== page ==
If the other banks were to all make their own DA's, I don't think this would be a problem if they also chose to set it to $1.00.  This would conceivably reduce the need to have some sort of intermediary asset, no?  If one JPM = 1 Citibank coin = $1 USD, etc. is an intermediary necessary?  You are right that banks in other regions might not follow this but we already see cases where the USD dominates and is used as the standard of trade, for example in the oil industry.  It is still used as the medium in much of international finance as well because of this. 

 

This could be another step towards that...although I admit I am not an expert at all in finance or the tech behind this field, it just seems to me that could be one way to get around what people see as intrinsic problems.  Clearly the banks united to implement Swift, I don't think it's much of a stretch to think that they might also collaborate to set their coins all at a stable value.

The key would be that each bank's DA would be able to operate on a singular network, whether that's the Quorum mentioned in the article or a future one managed by Swift.  

Thank you for your answer.

we Will see, but its banks. They want profit from their business. Who Will pay the development of everything?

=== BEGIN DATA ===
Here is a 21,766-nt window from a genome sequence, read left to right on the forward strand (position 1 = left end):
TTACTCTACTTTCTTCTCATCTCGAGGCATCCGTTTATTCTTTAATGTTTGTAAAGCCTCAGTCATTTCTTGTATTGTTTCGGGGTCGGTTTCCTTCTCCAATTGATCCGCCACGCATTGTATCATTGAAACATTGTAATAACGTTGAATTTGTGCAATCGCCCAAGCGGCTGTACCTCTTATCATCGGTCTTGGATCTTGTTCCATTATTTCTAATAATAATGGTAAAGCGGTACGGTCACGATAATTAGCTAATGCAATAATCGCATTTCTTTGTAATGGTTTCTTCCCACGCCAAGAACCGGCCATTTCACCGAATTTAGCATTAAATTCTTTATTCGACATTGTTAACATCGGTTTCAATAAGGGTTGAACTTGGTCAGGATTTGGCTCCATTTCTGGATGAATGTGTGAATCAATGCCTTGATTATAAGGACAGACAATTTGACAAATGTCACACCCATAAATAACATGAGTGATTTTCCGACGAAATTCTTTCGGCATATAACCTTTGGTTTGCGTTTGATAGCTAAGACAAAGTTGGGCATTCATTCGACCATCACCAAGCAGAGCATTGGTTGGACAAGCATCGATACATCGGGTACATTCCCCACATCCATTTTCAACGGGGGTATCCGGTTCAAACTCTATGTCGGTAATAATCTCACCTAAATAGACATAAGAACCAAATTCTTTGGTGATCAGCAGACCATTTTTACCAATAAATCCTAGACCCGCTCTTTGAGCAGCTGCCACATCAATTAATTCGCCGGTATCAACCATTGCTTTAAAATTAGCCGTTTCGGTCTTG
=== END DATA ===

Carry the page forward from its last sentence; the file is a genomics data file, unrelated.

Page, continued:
If they have several $1 assets, can JPM make 1000 piece and another bank 100?

Then there is no equal in it. And the co-operation Will problably fail.

 

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Doesn't surprise me. Who here uses JP Morgan as a bank though? It's like another one of those cash apps, maybe it'll be able to play nicely with other coins and allow you to buy JPMorganCoin with XRP, pay their $1 transaction fee then withdraw your XRP minus 1 dollar. 

 

Really though, it's just like a USD. It's no threat to XRP bc XRP can transfer anywhere, anytime and cash out in their native currency while JP Morgan coins are destroyed when used. 

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6 hours ago, Chris_Reeves said:

Are JPM Coins a currency or legal tender?

The JPM Coin isn’t money per se. It is a digital coin representing United States Dollars held in designated accounts at JPMorgan Chase N.A. In short, a JPM Coin always has a value equivalent to one U.S. dollar. When one client sends money to another over the blockchain, JPM Coins are transferred and instantaneously redeemed for the equivalent amount of U.S. dollars, reducing the typical settlement time.

Will it be used for other currencies besides the U.S. Dollar?

Over time, JPM Coin will be extended to other major currencies. The product and technology capabilities are currency agnostic.

Thanks @Chris_Reeves It looks like settlement is U.S dollars to U.S. dollars, so not so useful for cross-border settlement? "Over time" it will be extended to other currencies and they may see the function of XRP at that time IMO.

(bold emphasis is mine)